More importantly, these decays are relatively infrequent so that it is possible to measure changes in a carbon sample over tens of thousands of years. (See box below.) Q&A Show The nucleus of an element is made up of subatomic particles: protons and neutrons.

The number of protons in the nucleus of an element defines its chemical behaviour. But atoms of the same element can possess different numbers of neutrons in their nuclei. These different forms are known as isotopes. Carbon has three main isotopes: carbon-12, carbon-13 and carbon-14. The first two are stable but the last decays radioactively.

In any sample, carbon-14 atoms will take around 5,730 years to lose half their number. Thus carbon-14 is said to have a half-life of 5,730 years. Robin McKie Thank you for your feedback. “Carbon is what we are made of,” says Marra, who is professor of earth and environmental sciences at Brooklyn College, New York.

“Carbon is life. It is fundamental also to how we live, how the Earth is habitable – pretty much everything. And since the discovery of a long-lived radioisotope of carbon, we have an amazing tool to delve into almost every aspect of existence on Earth – and perhaps the universe.” As Marra reveals in this remarkable history of carbon-14, scientists quickly realised the isotope must affect living beings today.

Cosmic rays batter the upper atmosphere and send cascades of neutrons through the air, they calculated. These neutrons strike atoms of nitrogen, the main component of Earth’s atmosphere, and transform some into atoms of carbon-14. In turn, these atoms combine with oxygen to create radioactive carbon dioxide that is absorbed by plants, which are then eaten by animals.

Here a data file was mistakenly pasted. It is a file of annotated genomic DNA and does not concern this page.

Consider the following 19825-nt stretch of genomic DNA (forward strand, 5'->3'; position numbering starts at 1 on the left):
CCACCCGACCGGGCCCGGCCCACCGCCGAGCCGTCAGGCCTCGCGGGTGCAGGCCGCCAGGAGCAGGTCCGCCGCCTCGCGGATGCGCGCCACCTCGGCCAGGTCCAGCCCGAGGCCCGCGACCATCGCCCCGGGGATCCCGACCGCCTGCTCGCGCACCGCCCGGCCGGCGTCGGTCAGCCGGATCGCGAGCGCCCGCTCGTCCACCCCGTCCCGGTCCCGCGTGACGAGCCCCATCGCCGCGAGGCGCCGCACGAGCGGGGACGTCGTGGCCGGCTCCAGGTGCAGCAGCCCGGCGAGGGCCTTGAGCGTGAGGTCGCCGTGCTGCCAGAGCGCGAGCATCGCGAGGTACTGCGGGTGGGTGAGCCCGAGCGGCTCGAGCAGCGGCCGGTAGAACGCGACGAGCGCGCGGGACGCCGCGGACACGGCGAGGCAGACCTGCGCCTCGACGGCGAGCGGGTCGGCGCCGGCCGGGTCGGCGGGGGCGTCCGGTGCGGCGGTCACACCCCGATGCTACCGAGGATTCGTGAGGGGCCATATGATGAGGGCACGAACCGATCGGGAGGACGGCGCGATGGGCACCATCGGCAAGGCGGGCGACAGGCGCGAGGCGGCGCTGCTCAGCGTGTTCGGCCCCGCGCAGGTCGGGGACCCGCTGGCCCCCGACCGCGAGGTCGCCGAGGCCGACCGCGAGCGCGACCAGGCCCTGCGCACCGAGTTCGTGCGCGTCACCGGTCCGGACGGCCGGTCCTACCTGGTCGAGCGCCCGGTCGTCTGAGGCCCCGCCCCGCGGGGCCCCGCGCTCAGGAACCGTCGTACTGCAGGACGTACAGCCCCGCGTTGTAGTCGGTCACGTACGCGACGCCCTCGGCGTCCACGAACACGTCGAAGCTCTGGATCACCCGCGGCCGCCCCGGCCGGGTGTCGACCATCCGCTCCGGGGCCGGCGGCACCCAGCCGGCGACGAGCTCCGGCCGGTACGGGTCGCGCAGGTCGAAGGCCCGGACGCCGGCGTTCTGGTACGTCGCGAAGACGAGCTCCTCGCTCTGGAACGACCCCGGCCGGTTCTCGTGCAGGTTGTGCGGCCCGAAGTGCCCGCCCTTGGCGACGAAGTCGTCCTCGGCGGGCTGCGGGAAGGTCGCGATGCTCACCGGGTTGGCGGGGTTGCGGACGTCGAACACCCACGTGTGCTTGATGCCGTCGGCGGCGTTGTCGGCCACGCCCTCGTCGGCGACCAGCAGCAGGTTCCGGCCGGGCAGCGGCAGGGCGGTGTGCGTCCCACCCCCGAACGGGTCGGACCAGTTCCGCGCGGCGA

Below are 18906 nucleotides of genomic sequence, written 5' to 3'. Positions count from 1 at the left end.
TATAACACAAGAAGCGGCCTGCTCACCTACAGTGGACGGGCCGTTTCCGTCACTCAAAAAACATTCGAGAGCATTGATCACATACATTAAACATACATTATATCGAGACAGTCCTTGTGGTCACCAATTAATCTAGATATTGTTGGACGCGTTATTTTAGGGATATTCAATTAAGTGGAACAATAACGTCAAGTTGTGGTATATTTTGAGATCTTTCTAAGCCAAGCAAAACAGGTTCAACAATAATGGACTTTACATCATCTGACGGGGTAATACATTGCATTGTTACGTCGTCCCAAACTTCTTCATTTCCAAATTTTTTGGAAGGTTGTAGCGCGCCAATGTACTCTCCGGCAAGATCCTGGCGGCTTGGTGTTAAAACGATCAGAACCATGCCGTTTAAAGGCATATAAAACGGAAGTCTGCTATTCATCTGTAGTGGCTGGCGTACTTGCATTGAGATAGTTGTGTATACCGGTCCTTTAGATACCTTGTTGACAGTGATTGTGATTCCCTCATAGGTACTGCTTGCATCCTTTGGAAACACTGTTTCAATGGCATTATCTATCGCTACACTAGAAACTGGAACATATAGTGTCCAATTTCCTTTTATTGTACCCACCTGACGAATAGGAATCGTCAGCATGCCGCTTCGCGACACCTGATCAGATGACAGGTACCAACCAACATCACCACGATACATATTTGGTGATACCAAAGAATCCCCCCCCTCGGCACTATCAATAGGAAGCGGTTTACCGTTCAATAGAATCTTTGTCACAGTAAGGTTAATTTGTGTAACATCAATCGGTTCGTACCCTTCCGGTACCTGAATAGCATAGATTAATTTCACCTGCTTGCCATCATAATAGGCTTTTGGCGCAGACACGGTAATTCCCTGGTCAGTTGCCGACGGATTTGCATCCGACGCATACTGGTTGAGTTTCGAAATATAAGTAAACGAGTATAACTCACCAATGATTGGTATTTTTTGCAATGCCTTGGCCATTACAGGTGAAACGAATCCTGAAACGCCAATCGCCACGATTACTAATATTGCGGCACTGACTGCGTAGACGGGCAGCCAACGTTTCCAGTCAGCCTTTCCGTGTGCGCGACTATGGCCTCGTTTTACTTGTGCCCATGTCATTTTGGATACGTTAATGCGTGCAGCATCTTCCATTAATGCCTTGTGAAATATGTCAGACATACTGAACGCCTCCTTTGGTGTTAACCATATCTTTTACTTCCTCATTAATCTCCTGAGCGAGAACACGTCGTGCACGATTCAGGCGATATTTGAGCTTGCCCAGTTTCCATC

Every living thing on Earth thus becomes radioactive, albeit slightly,” says Marra. And it dawned on Willard Libby of Chicago University that the radioactivity generated by carbon-14 could be exploited to tremendous advantage. A chemist who had worked on the Manhattan Project to build the first atom bomb, Libby realised that when an organism dies, it will stop absorbing carbon, including carbon-14, and its existing store of the latter will slowly decay.

So, by measuring the radioactivity of a sample taken from the organism, its carbon-14 content could be estimated and the date of its time of death could be measured. The sciences of archaeology and palaeontology were about to be revolutionised. A major problem had to be overcome, however.

Carbon-14 exists in only very low levels in the tissue of recently deceased animals and plants: about one in a trillion of their carbon atoms are carbon-14. By contrast, natural background radiation – from thorium and uranium in rocks and other sources – is much, much higher. How could researchers separate carbon-14’s weak signal from this overwhelming background noise? We have gained substantial understanding of the natural world because of carbon-14 John Marra Libby solved the problem by carefully shielding his detectors and developing ways to tune out any radiation that made it through to the walls of his device.

Then he turned to the gas methane, which contains carbon, to provide final validation of his technique, comparing samples from two very different sources. One sample was extracted from natural gas, a fossil fuel whose carbon-14 should have decayed long ago.

The second came from the city of Baltimore sewerage system and was extracted from human excrement. It should be rich in carbon-14, having just been produced by humans, Libby reasoned. And that is exactly what he found. Ancient methane had no carbon-14. By contrast, methane newly excreted by humans was relatively rich in the isotope.